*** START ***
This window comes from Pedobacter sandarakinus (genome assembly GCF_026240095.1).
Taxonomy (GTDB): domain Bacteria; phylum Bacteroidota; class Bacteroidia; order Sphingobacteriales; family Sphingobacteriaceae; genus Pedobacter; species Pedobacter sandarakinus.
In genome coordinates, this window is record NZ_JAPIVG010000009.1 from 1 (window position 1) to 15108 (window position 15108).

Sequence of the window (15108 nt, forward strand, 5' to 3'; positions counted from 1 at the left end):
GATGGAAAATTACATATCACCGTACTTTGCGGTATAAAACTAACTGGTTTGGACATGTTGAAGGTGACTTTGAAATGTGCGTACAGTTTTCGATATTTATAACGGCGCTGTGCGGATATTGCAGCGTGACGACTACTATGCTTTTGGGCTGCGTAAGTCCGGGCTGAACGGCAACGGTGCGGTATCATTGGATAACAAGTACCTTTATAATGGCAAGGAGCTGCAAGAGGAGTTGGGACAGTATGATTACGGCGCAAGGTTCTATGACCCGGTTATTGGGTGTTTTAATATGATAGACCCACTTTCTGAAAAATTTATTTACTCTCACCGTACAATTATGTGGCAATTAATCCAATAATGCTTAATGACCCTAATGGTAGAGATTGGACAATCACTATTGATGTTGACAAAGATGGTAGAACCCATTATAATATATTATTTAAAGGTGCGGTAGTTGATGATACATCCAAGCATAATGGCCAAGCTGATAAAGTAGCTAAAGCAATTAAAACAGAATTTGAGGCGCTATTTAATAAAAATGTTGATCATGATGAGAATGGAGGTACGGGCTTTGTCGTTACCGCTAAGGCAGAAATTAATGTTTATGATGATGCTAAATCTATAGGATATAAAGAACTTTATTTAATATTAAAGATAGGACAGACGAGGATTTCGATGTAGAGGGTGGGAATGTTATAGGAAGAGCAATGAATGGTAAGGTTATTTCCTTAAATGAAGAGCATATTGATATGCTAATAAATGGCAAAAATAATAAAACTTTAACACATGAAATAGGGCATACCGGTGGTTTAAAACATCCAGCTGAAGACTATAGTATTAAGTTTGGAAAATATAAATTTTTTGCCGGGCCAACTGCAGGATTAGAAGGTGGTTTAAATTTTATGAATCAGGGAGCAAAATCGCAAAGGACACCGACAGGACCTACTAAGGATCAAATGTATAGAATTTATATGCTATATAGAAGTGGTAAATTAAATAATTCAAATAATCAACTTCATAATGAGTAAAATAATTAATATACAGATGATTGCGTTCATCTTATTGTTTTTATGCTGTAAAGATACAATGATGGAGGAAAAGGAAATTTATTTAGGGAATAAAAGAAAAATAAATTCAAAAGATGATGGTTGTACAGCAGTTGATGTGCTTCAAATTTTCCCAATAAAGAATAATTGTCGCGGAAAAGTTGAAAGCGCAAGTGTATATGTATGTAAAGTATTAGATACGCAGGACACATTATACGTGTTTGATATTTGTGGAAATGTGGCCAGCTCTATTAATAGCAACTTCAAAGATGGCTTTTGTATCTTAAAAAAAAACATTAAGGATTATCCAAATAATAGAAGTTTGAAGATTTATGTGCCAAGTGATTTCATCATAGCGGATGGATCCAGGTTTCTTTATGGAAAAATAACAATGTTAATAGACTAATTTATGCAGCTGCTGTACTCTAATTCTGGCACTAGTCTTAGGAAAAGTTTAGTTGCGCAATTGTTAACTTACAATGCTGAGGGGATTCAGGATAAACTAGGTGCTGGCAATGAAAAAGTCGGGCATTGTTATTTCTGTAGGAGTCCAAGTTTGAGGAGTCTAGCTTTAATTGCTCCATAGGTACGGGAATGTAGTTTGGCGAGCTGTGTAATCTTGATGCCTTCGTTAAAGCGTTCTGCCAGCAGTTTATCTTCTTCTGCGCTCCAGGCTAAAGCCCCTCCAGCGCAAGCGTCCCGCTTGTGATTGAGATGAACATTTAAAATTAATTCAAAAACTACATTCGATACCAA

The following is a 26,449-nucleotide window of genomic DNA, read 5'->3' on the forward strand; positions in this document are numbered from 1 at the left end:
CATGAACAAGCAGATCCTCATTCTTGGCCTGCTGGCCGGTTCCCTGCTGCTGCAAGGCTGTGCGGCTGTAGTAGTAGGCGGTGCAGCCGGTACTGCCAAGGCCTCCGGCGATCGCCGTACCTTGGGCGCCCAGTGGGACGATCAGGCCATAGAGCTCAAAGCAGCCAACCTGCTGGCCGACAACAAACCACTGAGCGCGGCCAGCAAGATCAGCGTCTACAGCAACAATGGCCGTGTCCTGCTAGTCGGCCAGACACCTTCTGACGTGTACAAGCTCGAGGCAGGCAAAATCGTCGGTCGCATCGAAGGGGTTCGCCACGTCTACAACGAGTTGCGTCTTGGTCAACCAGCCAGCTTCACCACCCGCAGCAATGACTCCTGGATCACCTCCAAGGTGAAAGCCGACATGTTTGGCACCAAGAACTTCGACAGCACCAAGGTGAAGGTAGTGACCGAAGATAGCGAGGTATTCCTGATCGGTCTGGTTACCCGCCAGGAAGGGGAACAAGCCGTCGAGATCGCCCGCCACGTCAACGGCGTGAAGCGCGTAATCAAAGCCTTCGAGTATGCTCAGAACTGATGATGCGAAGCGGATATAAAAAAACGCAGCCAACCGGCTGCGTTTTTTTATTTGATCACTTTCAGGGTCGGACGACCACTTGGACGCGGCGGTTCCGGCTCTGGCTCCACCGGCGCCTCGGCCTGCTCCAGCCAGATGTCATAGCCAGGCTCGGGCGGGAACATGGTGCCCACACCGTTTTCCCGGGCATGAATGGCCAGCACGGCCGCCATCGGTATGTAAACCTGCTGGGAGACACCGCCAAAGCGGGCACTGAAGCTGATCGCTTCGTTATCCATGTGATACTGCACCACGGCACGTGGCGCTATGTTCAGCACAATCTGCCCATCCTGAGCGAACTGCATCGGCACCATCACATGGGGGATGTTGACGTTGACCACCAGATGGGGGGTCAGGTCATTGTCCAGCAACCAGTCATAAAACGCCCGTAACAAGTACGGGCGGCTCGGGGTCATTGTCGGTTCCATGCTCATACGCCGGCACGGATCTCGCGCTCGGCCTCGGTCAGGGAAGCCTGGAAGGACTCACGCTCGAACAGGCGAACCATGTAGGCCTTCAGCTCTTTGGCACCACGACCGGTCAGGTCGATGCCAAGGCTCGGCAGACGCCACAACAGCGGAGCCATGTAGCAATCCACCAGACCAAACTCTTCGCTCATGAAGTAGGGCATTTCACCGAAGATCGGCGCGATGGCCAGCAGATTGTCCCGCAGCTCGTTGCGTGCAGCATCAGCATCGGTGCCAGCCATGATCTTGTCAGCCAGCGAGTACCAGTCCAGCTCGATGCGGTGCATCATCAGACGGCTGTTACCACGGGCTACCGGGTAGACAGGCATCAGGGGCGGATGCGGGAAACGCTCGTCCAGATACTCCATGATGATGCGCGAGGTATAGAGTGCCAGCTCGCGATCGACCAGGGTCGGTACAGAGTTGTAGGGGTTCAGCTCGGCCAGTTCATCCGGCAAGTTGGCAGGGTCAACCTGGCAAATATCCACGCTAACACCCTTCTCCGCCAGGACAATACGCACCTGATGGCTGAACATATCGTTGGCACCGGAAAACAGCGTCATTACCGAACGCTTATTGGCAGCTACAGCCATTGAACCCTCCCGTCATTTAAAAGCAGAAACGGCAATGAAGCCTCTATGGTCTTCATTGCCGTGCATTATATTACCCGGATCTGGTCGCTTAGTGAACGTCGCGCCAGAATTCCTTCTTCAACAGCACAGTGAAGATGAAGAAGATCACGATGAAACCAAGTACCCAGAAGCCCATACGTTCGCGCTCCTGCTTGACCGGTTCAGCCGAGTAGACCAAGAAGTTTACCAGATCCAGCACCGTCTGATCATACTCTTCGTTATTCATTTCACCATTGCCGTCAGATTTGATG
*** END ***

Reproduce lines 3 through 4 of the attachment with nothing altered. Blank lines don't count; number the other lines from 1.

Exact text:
In genome coordinates, this window is record NZ_JAPIVG010000009.1 from 1 (window position 1) to 15108 (window position 15108).

Sequence of the window (15108 nt, forward strand, 5' to 3'; positions counted from 1 at the left end):